Following eight months of community consultation and partnership development, the Starting Block Program was introduced in every classroom in Wadja Wadja High School and Woorabinda State School in October 2014. The program encourages students to achieve at school and strive for personal goals by recognising regular attendance, good behaviour and improvements in literacy. Classroom resources are provided to teachers to measure student success on a daily basis and to connect with parents on their child’s progress. Students who show consistent progress are acknowledged for their efforts in front of family, friends and community at Starting Block Awards ceremonies, celebrated at the end of each term.

    Once student progress was evident in the Starting Block Program, the Horizons Program was introduced to recognise major learning achievements throughout the year. By offering interstate personal development trips to students based on attendance, attitude and a demonstrated desire to achieve, children are given strong motivation to aim for more ambitious learning milestones. Each week-long personal development camp includes interactive career workshops, mentoring sessions, corporate engagement visits and workshops with well-respected role models from the Indigenous community.

    Already, the Starting Block Program is having a positive impact. In its first year the program reached 220 Indigenous students from Wadja Wadja High School and Woorabinda State School and over 72 parents, and has the support of 2 principals and 15 teachers. By the end of 2015, 232 attendance awards; 44 literacy awards and 44 behaviour awards had been presented to students in Woorabinda across 4 terms. Significantly, over 66 students were achieving at or above 90% attendance, and there is good progress towards the long-term goal of reaching a 25% increase in the number of students achieving the school attendance benchmark.

     

  8. Expanding Allied Health services for children and families in the Southern Downs

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    BUSHkids has been looking after the health and wellbeing of vulnerable children in rural, remote and regional communities in Queensland for 80 years. During his life, the charity was a particular favourite of the late John Villiers. In 2015, The John Villiers Trust made a significant grant of $500,000 towards the expansion of the BUSHkids Therapy Centre in Warwick.

    BUSHkids aims to build capacity in local communities to identify and respond to children who are at risk of poor health, educational and social outcomes. Priority is given to young children not yet accessing education services and not eligible for other government, non-government or specialist services.

    With a head office in Brisbane, it has six service centres across Queensland located in Bundaberg, Dalby, Emerald, Inglewood, Mt Isa and Warwick. Each centre has a team including a Speech-Language Pathologist, Occupational Therapist, Clinical Psychologist and Family Health Support Worker providing early allied health intervention for children and families who otherwise may not have been able to access such services.

    During his lifetime, John Villiers was an active supporter of BUSHkids, then known as the Royal Queensland Bush Children’s Health Scheme. Having lived on the land for many years, John knew first-hand the isolation and hardships faced by many children and young people. After his retirement, he settled in Yeppoon and was a regular visitor to the Yeppoon Bush Children’s seaside home which provided medical care, treatment and recuperation for sick children from the country. As well as being a financial donor, John also gave his time, joining one of the organisation’s early community Committees. He was very proud when he was made an Honorary Life Member of BUSHkids, in recognition of his contribution over the years.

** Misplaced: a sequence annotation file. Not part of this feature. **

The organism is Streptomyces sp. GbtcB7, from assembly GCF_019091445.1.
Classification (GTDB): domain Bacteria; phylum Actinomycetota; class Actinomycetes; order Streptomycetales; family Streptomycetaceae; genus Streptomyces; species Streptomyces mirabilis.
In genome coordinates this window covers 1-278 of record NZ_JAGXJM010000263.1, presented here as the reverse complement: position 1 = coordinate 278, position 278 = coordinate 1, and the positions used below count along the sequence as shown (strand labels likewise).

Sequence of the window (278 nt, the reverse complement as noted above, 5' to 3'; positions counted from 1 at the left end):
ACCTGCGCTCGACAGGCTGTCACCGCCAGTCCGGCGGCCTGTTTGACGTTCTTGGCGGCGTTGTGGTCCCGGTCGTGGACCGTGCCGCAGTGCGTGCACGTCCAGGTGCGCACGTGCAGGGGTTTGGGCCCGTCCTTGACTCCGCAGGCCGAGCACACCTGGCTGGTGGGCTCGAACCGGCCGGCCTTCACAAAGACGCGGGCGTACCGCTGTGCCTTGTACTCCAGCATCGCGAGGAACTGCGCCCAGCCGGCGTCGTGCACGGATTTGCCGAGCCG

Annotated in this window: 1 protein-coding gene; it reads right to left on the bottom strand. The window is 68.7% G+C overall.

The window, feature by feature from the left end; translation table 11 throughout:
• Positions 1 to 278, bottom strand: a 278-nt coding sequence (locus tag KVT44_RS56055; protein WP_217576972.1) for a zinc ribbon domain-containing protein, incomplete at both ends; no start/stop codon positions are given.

In his will, John asked that his Trustees give ‘particular regard’ to BUSHkids, as one of two favoured charities (the other is Autism Queensland). In 2015, The John Villiers Trust made a grant of $500,000 towards the expansion of the BUSHkids Warwick Therapy Centre.

    The Warwick Therapy Centre began operations with a psychologist and a speech pathologist in 2006. The following year a full team commenced the work of building a multi-disciplinary service for the children of Warwick with outreach services to Inglewood, and Stanthorpe. By 2014, the Centre had considerably outgrown its premises and was struggling to meet increasing demand for its services from children and families across the Southern Downs.

    The new expanded BUSHkids Warwick Therapy Centre officially opened in September 2015 and provides a welcoming family-friendly environment. As well as providing multidisciplinary services from a range of allied health professionals, its therapy spaces support parents and carers to develop skills and strategies which they can use to support their child’s development in their own environment.

    Its flexible spaces meet a range of needs by:

    • Offering a holistic, family centred approach to child development and wellbeing;
    • Providing comprehensive psychology, occupational therapy and speech pathology assessment and intervention;
    • Working toward the prevention and early identification of childhood difficulties and disorders;
    • Increasing community awareness and providing education;